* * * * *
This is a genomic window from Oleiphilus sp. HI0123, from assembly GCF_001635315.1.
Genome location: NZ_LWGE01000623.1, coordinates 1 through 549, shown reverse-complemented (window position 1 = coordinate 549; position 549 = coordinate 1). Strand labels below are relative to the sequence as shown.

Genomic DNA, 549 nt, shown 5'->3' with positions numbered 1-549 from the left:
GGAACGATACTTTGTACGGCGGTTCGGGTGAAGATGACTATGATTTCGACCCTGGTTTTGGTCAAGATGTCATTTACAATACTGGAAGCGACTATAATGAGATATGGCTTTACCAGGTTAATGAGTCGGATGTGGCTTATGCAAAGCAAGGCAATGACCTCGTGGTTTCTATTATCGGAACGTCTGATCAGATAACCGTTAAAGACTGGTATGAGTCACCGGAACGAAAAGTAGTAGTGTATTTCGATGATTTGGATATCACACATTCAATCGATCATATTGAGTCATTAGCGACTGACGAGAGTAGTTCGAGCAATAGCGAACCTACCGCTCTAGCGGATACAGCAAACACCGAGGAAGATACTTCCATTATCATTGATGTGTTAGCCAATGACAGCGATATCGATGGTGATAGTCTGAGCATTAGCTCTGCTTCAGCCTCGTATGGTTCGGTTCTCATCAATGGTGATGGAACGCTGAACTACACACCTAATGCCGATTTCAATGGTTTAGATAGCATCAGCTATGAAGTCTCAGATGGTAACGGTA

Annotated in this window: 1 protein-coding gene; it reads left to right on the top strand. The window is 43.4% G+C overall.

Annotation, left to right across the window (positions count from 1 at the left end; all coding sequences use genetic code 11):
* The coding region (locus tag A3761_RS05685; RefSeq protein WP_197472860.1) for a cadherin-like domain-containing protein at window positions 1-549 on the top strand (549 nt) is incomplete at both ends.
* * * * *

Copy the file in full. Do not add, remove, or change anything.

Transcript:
This is a genomic window from Oleiphilus sp. HI0123, from assembly GCF_001635315.1.
Genome location: NZ_LWGE01000623.1, coordinates 1 through 549, shown reverse-complemented (window position 1 = coordinate 549; position 549 = coordinate 1). Strand labels below are relative to the sequence as shown.

Genomic DNA, 549 nt, shown 5'->3' with positions numbered 1-549 from the left:
GGAACGATACTTTGTACGGCGGTTCGGGTGAAGATGACTATGATTTCGACCCTGGTTTTGGTCAAGATGTCATTTACAATACTGGAAGCGACTATAATGAGATATGGCTTTACCAGGTTAATGAGTCGGATGTGGCTTATGCAAAGCAAGGCAATGACCTCGTGGTTTCTATTATCGGAACGTCTGATCAGATAACCGTTAAAGACTGGTATGAGTCACCGGAACGAAAAGTAGTAGTGTATTTCGATGATTTGGATATCACACATTCAATCGATCATATTGAGTCATTAGCGACTGACGAGAGTAGTTCGAGCAATAGCGAACCTACCGCTCTAGCGGATACAGCAAACACCGAGGAAGATACTTCCATTATCATTGATGTGTTAGCCAATGACAGCGATATCGATGGTGATAGTCTGAGCATTAGCTCTGCTTCAGCCTCGTATGGTTCGGTTCTCATCAATGGTGATGGAACGCTGAACTACACACCTAATGCCGATTTCAATGGTTTAGATAGCATCAGCTATGAAGTCTCAGATGGTAACGGTA

Annotated in this window: 1 protein-coding gene; it reads left to right on the top strand. The window is 43.4% G+C overall.

Annotation, left to right across the window (positions count from 1 at the left end; all coding sequences use genetic code 11):
* The coding region (locus tag A3761_RS05685; RefSeq protein WP_197472860.1) for a cadherin-like domain-containing protein at window positions 1-549 on the top strand (549 nt) is incomplete at both ends.